By Sue Dickman ’89

Deep in the Green Mountains, one alumna shares her life with 90 Icelandic sheep. Fortunately, they’ll eat anything
[Farming] As a child Helen Whybrow ’90 longed for a cow. Growing up in Plainfield, N.H., she was surrounded by farmers. So she and her sister asked their doctor parents for cows. “They laughed at us for the first two conversations,” Whybrow recalls, “but by the 10th conversation, they sort of gave in.” Whybrow’s parents told their daughters they could get any animals they wanted as long as the parents never had to go to the barn. And so the sisters got their cows, eventually tending a herd of 10. Throughout their teenage years, they sold milk and butter and kept up with the daily barn chores.

Helen Whybrow ’90 in field with sheepGiven this history, it is unsurprising that Whybrow (right) now shares her life not just with her husband, Peter Forbes, and daughters Willow and Wren, but also with 90 purebred Icelandic sheep that graze in the pastures of Knoll Farm, deep in the Green Mountains of Vermont. Whybrow and Forbes are also the founders of a leadership development organization, the Center for Whole Communities, based at the farm.

Whybrow’s path from teenage dairy farmer to breeder of sheep has not been entirely straightforward. She worked in book publishing for many years and also edited Dead Reckoning: Tales of the Great Explorers 1800–1900, first published in 2003 by W.W. Norton. But her interest in farming never waned, and in 2001, Whybrow and Forbes learned about Knoll Farm, which had been donated to the Vermont Land Trust by its longtime owner. The VLT was looking for new owners who would not only farm but also run educational programs there.

Though Knoll Farm had a long agricultural history, it hadn’t been actively farmed since the 1930s. The land got a tremendous amount of sun but was too steep and rocky for row crops or vegetables. Thus the arrival of Icelandic sheep, which will eat anything, including weeds and brambles. The sheep, through their grazing, allow the farmers to reclaim worn-out pastures. Whybrow and Forbes now sell breeding stock, lamb, wool and fleeces. They also grow eight varieties of organic blueberries.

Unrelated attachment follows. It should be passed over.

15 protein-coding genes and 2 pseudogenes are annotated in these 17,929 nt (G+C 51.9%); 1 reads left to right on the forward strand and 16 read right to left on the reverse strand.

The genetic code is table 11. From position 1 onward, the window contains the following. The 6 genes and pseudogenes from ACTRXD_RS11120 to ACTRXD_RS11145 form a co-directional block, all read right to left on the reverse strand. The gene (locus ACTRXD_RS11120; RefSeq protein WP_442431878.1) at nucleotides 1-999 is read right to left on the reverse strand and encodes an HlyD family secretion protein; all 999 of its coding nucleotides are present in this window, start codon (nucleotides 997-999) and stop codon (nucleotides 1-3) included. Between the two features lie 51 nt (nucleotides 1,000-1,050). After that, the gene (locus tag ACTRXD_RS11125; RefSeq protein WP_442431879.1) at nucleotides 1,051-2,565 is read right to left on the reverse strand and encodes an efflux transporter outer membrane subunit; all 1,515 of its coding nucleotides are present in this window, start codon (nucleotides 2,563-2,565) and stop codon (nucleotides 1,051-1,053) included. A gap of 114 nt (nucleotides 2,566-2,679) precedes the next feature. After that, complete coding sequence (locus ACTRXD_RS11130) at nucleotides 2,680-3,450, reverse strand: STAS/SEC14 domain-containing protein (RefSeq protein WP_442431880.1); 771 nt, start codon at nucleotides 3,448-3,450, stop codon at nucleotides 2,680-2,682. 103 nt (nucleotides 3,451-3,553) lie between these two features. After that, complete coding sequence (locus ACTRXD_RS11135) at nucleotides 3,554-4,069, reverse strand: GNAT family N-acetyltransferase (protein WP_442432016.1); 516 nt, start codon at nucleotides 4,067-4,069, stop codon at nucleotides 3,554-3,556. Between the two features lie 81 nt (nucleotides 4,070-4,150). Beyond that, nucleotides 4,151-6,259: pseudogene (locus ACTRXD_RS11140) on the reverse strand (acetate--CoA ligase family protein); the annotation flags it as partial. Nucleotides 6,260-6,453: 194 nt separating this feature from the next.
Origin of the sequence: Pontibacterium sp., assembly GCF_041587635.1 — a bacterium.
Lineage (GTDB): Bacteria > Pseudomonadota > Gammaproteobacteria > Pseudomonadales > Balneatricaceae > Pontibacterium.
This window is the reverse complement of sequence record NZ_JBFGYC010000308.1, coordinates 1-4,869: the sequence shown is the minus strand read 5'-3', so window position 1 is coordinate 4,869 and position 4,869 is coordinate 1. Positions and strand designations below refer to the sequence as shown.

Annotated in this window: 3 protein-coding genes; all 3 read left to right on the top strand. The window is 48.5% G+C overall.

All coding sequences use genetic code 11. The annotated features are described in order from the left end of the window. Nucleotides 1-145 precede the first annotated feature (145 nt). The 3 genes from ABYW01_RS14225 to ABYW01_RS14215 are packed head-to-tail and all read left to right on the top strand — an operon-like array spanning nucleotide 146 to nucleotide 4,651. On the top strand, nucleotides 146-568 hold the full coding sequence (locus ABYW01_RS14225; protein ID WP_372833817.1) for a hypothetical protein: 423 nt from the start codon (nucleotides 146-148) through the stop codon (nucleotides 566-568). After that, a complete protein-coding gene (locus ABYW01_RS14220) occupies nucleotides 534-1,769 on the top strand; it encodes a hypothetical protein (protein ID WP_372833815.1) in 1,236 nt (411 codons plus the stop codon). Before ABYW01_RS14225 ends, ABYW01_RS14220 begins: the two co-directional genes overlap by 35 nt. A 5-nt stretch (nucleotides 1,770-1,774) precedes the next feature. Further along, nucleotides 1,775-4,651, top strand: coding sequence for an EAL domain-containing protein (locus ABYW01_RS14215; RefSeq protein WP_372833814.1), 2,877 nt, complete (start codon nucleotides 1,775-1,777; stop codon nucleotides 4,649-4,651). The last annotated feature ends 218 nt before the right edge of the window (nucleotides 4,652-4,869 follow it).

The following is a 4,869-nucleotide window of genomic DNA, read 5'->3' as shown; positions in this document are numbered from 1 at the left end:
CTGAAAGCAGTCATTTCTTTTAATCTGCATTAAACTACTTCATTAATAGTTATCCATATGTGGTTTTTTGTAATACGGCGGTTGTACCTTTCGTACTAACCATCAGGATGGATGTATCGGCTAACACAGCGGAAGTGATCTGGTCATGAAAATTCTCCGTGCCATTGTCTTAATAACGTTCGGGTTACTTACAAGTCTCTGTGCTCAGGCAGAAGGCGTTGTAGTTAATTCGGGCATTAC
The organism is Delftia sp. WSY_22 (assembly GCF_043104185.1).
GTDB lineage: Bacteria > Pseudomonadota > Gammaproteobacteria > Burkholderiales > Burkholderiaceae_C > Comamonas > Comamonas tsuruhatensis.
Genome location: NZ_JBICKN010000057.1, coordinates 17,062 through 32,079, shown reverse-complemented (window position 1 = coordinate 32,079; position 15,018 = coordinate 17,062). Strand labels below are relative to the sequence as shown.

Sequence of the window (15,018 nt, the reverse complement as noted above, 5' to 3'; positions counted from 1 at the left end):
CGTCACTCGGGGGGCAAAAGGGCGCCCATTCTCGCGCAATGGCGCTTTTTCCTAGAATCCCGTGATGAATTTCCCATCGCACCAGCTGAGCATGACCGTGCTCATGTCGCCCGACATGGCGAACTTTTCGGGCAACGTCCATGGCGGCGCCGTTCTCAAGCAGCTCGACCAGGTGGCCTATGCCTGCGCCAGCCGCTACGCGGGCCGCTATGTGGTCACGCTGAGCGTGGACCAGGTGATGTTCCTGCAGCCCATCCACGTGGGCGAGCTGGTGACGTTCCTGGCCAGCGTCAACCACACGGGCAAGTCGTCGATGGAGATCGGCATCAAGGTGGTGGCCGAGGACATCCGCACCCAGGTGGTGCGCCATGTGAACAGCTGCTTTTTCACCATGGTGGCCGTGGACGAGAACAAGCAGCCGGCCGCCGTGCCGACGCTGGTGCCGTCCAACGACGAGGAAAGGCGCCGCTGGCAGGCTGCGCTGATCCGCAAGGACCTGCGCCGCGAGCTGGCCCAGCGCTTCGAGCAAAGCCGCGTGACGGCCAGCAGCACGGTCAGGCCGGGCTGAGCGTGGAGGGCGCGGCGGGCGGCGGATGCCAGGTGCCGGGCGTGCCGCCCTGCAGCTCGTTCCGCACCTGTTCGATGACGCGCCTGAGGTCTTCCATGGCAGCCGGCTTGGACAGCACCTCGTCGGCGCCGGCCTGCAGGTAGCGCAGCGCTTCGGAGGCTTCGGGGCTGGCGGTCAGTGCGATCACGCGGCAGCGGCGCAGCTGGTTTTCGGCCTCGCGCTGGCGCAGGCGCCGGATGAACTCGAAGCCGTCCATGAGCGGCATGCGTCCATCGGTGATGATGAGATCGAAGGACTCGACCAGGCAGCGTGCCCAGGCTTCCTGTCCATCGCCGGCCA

The Center for Whole Communities, also founded in 2001, brings together leaders from the environmental and social justice movements to discuss issues of politics, race, class and privilege in American society, with the hope of learning to solve problems more collaboratively. Whybrow describes the center as “creating the container” that allows such difficult conversations to occur.  More than 1,500 people have participated in the center’s programs, all on fellowship. Having “no barrier to entry” was crucial for Whybrow and Forbes, and they believe the no-fee model is part of the center’s success.

In recent years Whybrow and Forbes have stepped back from active leadership of the center, whose work now continues across the country. This has allowed Whybrow to spend more time on the farm, which she sees “as a place to model what we believe in, in terms of land stewardship and land restoration.” One of her recent projects is a short film, Organic Matters, which features Vermont farmers talking about the importance of organic food and agriculture to the health of people and the environment.

During the deep winter months, Whybrow returns to a quieter writing life. She and Forbes are collaborating on a biography of their mentor and friend Bill Coperthwaite, the homesteader and yurt builder who died last year, which will be published by Chelsea Green in the fall. In mid-winter, Whybrow was working hard to finish the draft before her favorite time of year, lambing season in April, when her capable hands would be otherwise occupied by many small Icelandic sheep and their mothers.

Sue Dickman ’89 is a writer whose essays have appeared in such publications as the Washington Post and San Francisco Chronicle.
Photo by Peter Forbes